There has been a lot of discussion about the Asia Bibi case lately, and while it’s been encouraging to see the number of prominent thinkers who are willing to publicly call for the repeal of the blasphemy laws, it’s also somewhat depressing because I can’t help but think that in a few weeks the entire issue will have blown over and nothing will have changed.
I was given something of a reality call, though, when I saw that Ambassador to the US Husain Haqqani posted on Twitter,
For those asking why blasphemy law is not being repealed, simple answer is there aren’t enough votes for that in parliament
This is an important point to consider. No matter how much I or anyone else might be completely shocked that Zia’s blasphemy laws remain on the books, we do live in a democracy and changing the laws requires popular support for a change. Even if an MNA himself or herself believes that the law should be overturned, their job is to represent the people in their district. And if the people in their district support the blasphemy laws, well, what lawmaker will go against their will?
Nadir Hassan’s article for The Dawn Blog, Intolerance of the other, expands on this point.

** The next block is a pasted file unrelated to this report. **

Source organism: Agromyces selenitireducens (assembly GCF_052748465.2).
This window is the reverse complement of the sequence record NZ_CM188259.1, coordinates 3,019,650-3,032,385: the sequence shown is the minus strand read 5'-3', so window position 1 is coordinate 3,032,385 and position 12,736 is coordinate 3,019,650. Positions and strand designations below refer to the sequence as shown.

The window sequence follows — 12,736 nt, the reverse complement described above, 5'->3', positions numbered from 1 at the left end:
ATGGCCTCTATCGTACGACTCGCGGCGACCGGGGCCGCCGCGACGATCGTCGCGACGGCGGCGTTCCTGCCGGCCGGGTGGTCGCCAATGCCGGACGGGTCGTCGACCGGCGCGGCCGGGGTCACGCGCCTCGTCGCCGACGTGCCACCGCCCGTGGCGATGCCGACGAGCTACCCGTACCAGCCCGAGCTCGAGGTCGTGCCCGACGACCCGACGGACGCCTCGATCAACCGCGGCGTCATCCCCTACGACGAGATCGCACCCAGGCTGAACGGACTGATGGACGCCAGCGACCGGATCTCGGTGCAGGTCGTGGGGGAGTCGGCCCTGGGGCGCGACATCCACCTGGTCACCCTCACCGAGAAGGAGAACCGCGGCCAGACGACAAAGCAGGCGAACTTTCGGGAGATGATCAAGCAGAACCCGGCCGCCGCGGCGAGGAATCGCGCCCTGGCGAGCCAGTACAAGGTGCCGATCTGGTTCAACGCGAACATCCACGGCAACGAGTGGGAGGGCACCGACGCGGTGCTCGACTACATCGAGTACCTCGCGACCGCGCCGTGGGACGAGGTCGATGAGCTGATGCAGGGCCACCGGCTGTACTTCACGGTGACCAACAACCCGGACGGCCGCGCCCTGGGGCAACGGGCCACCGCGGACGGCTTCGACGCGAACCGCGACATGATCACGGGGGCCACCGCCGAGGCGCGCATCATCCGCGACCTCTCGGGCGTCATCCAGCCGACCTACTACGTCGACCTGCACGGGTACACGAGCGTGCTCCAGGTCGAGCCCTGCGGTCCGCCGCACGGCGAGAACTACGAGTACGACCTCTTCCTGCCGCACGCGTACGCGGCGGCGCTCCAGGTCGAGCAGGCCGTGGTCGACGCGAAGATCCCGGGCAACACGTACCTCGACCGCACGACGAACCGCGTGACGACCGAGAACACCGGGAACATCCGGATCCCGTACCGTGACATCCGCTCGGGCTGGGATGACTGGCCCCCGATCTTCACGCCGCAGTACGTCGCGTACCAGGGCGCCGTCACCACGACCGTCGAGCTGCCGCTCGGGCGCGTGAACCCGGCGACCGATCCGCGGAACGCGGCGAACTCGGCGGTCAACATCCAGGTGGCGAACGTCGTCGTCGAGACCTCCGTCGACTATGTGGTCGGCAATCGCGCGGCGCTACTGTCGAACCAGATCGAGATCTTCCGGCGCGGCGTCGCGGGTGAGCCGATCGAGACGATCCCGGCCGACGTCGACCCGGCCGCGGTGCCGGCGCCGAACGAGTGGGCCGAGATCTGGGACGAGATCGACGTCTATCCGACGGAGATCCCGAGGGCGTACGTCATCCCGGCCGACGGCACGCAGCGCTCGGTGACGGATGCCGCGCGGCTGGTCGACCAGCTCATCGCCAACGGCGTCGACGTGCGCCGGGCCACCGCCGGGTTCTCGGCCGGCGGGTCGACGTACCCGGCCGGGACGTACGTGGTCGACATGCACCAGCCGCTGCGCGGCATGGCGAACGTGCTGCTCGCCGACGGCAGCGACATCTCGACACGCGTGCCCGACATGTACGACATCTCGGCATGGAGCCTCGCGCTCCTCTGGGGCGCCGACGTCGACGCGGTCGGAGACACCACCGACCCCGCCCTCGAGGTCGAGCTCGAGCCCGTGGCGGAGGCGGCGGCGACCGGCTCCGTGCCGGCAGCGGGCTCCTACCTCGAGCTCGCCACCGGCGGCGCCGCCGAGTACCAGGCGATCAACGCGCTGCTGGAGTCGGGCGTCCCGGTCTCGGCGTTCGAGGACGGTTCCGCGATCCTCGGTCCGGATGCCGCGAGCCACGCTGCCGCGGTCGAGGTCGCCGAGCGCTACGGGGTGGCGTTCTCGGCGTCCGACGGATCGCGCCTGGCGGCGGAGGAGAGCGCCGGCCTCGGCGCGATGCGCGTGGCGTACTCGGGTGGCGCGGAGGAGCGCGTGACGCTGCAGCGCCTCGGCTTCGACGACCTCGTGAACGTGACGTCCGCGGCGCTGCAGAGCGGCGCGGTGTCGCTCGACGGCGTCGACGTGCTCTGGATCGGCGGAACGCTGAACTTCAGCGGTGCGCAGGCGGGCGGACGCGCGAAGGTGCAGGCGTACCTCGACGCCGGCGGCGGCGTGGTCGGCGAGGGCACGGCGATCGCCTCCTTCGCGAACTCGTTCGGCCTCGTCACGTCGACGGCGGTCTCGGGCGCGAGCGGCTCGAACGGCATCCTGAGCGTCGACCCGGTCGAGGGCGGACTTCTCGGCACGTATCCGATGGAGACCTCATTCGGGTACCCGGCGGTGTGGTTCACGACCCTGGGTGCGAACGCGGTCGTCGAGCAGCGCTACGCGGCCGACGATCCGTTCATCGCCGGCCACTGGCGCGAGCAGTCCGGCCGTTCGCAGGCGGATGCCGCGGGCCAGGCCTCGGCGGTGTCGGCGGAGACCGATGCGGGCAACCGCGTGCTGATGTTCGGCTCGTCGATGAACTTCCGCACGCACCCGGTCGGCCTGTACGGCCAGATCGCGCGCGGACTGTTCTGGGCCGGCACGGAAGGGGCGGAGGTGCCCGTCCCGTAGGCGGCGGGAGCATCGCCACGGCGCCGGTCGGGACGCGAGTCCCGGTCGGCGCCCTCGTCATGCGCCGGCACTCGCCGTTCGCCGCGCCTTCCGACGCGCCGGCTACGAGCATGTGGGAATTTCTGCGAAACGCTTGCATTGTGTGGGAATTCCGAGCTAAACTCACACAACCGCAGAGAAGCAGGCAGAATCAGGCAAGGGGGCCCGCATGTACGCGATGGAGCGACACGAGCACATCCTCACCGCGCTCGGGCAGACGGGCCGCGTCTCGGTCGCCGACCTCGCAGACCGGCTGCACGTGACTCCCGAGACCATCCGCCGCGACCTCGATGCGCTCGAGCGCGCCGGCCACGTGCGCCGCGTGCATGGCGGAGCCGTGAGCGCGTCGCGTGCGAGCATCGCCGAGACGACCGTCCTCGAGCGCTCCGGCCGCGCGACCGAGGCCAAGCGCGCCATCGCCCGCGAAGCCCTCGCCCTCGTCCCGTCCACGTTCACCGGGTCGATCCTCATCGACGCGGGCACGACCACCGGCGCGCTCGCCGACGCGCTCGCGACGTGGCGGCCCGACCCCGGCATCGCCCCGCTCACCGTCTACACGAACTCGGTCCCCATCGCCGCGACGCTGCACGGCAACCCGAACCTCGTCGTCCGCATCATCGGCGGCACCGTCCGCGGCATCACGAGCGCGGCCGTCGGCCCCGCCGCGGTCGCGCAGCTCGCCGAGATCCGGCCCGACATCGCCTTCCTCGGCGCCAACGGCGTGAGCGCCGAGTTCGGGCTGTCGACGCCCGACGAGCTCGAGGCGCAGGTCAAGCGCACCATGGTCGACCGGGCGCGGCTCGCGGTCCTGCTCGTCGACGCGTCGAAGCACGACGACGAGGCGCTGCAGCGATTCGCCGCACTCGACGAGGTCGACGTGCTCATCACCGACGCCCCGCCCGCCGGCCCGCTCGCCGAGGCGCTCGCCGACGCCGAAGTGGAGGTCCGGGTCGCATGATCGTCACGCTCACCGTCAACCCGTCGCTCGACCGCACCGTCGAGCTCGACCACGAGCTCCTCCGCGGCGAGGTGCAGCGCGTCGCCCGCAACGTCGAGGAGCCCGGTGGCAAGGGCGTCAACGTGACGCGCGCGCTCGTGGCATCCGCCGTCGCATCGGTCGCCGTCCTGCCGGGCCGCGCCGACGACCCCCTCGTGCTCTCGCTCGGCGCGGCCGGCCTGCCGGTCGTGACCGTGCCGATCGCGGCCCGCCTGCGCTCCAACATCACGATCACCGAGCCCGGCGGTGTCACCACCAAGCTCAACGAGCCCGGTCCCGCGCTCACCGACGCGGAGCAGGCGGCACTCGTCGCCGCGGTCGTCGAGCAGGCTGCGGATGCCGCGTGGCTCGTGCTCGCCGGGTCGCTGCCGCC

At a time when the main criticism of the courts has been its embrace of judicial activism, we will end up sounding incoherent when faced with a case where the accusation of blasphemy, as defined by our laws, is credible. After all, if we expect judges to adhere strictly to the letter of the law, how can we criticise them for handing out severe punishments in such cases? By all means we should plead for Aasia Bibi’s release, but let’s not lose sight of the bigger battle: the repeal of all laws that discriminate on the basis of religion.
The true enemy in this fight is not the judiciary. Rather, an overwhelming majority of the population needs to be convinced that blasphemy laws are cruel and anachronistic. Britain, after all, had a blasphemy law – which made it a crime to speak against the Church of England – on the books until 2008, but the last time it was used was in 1922. When society understands that putting someone to death for their opinions and beliefs is fundamentally illiberal, the battle has already been won. In Pakistan, we haven’t even begun to approach that level of enlightenment. Keep in mind that no one has been legally executed under the blasphemy laws in this country as the higher courts, particularly the Federal Shariat Court, have overturned all such death sentences. The real threat to the lives of those accused of blasphemy comes from enraged mobs, with the police playing the role of uninterested bystanders and the judgments of lower courts fuelling the anger.
Until these mobs, and those who silently support them, are silenced through force of argument, even the repeal of blasphemy laws will bring only marginal safety to minorities.
Before we can change the laws, we must change minds. The problem is not whether militants will increase attacks – they are already attacking! The problem is that in a democracy, there must be popular support for change. So do not ask what your MNA is doing to repeal the blasphemy law, ask yourself what you are doing to change the thinking of your neighbors who still support it!